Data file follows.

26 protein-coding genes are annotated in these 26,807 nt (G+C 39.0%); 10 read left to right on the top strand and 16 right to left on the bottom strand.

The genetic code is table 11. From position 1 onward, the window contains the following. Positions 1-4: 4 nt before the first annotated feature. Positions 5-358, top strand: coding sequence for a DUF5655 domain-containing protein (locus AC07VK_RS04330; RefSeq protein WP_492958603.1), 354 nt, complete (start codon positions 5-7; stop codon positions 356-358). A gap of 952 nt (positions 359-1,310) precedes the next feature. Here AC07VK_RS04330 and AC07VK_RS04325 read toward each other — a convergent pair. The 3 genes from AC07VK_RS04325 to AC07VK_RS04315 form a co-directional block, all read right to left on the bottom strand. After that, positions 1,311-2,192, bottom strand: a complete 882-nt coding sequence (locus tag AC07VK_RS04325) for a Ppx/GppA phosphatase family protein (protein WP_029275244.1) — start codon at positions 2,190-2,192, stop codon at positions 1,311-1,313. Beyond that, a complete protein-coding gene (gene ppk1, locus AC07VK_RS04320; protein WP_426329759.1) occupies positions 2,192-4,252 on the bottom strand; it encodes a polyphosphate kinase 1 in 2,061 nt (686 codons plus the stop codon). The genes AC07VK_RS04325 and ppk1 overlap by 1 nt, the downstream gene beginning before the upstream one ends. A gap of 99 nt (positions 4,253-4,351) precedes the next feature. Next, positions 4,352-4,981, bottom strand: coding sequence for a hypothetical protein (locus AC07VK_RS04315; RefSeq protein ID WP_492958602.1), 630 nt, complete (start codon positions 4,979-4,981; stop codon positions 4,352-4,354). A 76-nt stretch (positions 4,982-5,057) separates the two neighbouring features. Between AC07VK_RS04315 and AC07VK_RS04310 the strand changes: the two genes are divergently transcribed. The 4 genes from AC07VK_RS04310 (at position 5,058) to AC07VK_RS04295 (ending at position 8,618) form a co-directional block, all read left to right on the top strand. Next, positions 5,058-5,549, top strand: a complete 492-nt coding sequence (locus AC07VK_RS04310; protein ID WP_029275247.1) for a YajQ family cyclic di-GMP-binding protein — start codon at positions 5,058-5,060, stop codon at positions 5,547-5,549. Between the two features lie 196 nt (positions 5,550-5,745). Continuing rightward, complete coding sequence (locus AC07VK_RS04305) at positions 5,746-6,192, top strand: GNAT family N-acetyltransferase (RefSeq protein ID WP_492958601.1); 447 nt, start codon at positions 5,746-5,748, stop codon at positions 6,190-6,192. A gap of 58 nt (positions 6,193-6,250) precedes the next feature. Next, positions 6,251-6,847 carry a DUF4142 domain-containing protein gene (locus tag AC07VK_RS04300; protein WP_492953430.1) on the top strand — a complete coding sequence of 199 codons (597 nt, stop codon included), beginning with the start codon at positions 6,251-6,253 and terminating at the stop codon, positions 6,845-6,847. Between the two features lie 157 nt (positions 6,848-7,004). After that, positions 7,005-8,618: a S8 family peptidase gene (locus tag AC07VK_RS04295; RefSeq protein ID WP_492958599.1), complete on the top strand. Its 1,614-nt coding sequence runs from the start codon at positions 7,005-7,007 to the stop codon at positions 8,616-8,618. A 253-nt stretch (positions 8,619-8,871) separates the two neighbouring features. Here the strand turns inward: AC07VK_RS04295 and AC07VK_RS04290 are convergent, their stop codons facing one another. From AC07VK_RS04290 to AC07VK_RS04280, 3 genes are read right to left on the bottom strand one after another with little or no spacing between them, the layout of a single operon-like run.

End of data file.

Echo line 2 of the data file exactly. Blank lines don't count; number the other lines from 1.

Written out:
The genetic code is table 11. From position 1 onward, the window contains the following. Positions 1-4: 4 nt before the first annotated feature. Positions 5-358, top strand: coding sequence for a DUF5655 domain-containing protein (locus AC07VK_RS04330; RefSeq protein WP_492958603.1), 354 nt, complete (start codon positions 5-7; stop codon positions 356-358). A gap of 952 nt (positions 359-1,310) precedes the next feature. Here AC07VK_RS04330 and AC07VK_RS04325 read toward each other — a convergent pair. The 3 genes from AC07VK_RS04325 to AC07VK_RS04315 form a co-directional block, all read right to left on the bottom strand. After that, positions 1,311-2,192, bottom strand: a complete 882-nt coding sequence (locus tag AC07VK_RS04325) for a Ppx/GppA phosphatase family protein (protein WP_029275244.1) — start codon at positions 2,190-2,192, stop codon at positions 1,311-1,313. Beyond that, a complete protein-coding gene (gene ppk1, locus AC07VK_RS04320; protein WP_426329759.1) occupies positions 2,192-4,252 on the bottom strand; it encodes a polyphosphate kinase 1 in 2,061 nt (686 codons plus the stop codon). The genes AC07VK_RS04325 and ppk1 overlap by 1 nt, the downstream gene beginning before the upstream one ends. A gap of 99 nt (positions 4,253-4,351) precedes the next feature. Next, positions 4,352-4,981, bottom strand: coding sequence for a hypothetical protein (locus AC07VK_RS04315; RefSeq protein ID WP_492958602.1), 630 nt, complete (start codon positions 4,979-4,981; stop codon positions 4,352-4,354). A 76-nt stretch (positions 4,982-5,057) separates the two neighbouring features. Between AC07VK_RS04315 and AC07VK_RS04310 the strand changes: the two genes are divergently transcribed. The 4 genes from AC07VK_RS04310 (at position 5,058) to AC07VK_RS04295 (ending at position 8,618) form a co-directional block, all read left to right on the top strand. Next, positions 5,058-5,549, top strand: a complete 492-nt coding sequence (locus AC07VK_RS04310; protein ID WP_029275247.1) for a YajQ family cyclic di-GMP-binding protein — start codon at positions 5,058-5,060, stop codon at positions 5,547-5,549. Between the two features lie 196 nt (positions 5,550-5,745). Continuing rightward, complete coding sequence (locus AC07VK_RS04305) at positions 5,746-6,192, top strand: GNAT family N-acetyltransferase (RefSeq protein ID WP_492958601.1); 447 nt, start codon at positions 5,746-5,748, stop codon at positions 6,190-6,192. A gap of 58 nt (positions 6,193-6,250) precedes the next feature. Next, positions 6,251-6,847 carry a DUF4142 domain-containing protein gene (locus tag AC07VK_RS04300; protein WP_492953430.1) on the top strand — a complete coding sequence of 199 codons (597 nt, stop codon included), beginning with the start codon at positions 6,251-6,253 and terminating at the stop codon, positions 6,845-6,847. Between the two features lie 157 nt (positions 6,848-7,004). After that, positions 7,005-8,618: a S8 family peptidase gene (locus tag AC07VK_RS04295; RefSeq protein ID WP_492958599.1), complete on the top strand. Its 1,614-nt coding sequence runs from the start codon at positions 7,005-7,007 to the stop codon at positions 8,616-8,618. A 253-nt stretch (positions 8,619-8,871) separates the two neighbouring features. Here the strand turns inward: AC07VK_RS04295 and AC07VK_RS04290 are convergent, their stop codons facing one another. From AC07VK_RS04290 to AC07VK_RS04280, 3 genes are read right to left on the bottom strand one after another with little or no spacing between them, the layout of a single operon-like run.